Two ASW Sea King Mk2 helicopters were made available to Westland (XV650 and XV704). I could fill the whole issue of Jabberwock with a technical description of the problems and solutions arrived at in making it happen. However, the first problem was the scanner and how to accommodate it? The dish was roughly 1 metre dia. by ½ metre deep, capable of rotating between 6¼ to 120rpm. This necessitated a large swept volume of space, far too big to fit within or under the fuselage. The solution was to create a hinged elbow joint on the side of the Sea King, to which the 5ft dia. scanner head assembly was mounted. The Radome itself was made from an inflatable Kevlar bag, very strong and very light.

Inside the Sea King the dunking sonar equipment was removed, to be replaced by purpose designed and fabricated pallets and plinths to contain the console and endless ancillary equipment. To complicate matters the system also had to be able to withstand the considerable inherent vibration of helicopters. Most fixtures and fittings were unique – and had to made in duplicate, because there were two helicopters. The working days were long and so were the nights.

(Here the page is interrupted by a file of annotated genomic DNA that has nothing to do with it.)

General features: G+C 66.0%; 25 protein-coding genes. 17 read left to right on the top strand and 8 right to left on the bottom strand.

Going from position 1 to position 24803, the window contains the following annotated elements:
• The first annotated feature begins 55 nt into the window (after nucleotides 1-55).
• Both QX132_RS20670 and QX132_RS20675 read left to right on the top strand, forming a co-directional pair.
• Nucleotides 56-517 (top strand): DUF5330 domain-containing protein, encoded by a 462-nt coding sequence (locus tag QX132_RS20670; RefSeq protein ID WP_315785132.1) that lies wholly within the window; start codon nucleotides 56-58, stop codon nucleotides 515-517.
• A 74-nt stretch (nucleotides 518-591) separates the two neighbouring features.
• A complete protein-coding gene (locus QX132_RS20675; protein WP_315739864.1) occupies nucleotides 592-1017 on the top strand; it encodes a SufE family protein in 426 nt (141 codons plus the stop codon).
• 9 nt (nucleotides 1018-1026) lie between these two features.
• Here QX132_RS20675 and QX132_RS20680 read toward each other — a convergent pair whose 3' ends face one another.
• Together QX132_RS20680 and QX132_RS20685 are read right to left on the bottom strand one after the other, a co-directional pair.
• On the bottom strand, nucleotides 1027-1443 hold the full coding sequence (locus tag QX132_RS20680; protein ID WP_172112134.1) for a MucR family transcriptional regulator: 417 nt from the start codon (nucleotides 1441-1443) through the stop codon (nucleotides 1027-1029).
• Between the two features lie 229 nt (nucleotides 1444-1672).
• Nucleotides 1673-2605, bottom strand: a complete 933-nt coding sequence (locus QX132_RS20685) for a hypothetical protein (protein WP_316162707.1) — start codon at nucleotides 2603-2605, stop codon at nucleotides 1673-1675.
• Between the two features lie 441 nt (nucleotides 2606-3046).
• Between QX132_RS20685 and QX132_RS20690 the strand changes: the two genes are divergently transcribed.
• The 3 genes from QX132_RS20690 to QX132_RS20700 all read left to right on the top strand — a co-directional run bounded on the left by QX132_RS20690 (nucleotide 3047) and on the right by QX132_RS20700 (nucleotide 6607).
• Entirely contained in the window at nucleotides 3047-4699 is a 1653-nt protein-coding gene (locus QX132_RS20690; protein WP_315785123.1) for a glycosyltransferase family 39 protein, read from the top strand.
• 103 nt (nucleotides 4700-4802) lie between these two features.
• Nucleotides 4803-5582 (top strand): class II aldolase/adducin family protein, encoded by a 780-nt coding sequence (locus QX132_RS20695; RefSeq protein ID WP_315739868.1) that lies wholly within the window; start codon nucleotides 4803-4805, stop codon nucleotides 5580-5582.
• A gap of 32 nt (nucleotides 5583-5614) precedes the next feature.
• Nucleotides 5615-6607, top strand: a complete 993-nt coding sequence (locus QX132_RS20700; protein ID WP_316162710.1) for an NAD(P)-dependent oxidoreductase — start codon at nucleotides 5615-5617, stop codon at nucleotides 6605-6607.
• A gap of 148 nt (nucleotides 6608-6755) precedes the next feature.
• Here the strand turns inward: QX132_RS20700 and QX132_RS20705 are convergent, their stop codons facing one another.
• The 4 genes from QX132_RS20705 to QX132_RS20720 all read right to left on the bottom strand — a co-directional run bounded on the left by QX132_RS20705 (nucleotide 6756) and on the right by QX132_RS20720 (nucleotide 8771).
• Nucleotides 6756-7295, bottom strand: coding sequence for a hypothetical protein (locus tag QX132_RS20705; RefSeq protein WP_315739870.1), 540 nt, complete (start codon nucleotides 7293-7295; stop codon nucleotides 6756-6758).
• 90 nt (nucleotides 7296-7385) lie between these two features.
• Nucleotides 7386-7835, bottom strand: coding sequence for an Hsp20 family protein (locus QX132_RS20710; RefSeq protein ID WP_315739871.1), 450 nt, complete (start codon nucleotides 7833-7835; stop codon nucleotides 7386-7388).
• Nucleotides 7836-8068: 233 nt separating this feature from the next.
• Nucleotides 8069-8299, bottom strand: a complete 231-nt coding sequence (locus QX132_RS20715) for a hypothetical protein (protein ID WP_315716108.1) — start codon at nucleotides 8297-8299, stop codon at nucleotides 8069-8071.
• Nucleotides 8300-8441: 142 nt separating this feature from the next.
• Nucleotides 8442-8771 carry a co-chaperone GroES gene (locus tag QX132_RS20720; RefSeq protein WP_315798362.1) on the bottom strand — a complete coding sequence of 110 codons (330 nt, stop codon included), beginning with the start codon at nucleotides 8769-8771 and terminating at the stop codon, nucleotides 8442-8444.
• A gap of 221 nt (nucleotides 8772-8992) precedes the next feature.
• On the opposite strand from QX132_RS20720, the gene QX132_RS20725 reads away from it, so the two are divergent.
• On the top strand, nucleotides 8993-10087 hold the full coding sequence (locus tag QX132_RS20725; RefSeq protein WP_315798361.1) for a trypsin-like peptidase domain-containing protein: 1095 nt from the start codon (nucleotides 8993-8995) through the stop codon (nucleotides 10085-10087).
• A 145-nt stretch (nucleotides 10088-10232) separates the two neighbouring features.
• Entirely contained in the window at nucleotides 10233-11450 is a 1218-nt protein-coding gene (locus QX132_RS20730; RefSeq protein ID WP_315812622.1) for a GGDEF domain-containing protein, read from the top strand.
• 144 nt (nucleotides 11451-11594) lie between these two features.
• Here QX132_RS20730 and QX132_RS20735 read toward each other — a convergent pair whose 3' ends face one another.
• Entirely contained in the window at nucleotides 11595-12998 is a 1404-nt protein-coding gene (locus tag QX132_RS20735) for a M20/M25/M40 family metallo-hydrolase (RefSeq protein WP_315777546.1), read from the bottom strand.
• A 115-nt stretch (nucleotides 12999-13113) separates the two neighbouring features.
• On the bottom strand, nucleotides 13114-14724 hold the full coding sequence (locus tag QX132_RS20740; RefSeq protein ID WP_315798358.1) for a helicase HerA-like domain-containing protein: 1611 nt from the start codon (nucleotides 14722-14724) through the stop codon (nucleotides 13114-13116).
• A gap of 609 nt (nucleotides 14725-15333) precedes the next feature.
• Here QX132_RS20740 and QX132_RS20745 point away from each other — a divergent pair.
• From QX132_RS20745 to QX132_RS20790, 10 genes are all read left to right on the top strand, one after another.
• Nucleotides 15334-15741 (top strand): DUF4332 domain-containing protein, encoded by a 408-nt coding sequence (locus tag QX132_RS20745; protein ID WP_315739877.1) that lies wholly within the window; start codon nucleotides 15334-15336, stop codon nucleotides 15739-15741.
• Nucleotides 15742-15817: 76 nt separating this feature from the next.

Finally, when everything was in place, the real testing and proof of concept was undertaken. These included such items as validation of the C of G, precise alignment of kit to datums, pressure tests, cooling efficiency, system operations, EMC (electromagnetic compatibility), etc.. For secrecy, the latter was done at night by hanging the Sea King from a 20 ton crane to simulate being airborne while running the engines and radar to confirm no interference with the helicopter systems. There was a lot to do. Test flight results were good and search ranges up to 100 miles were achieved.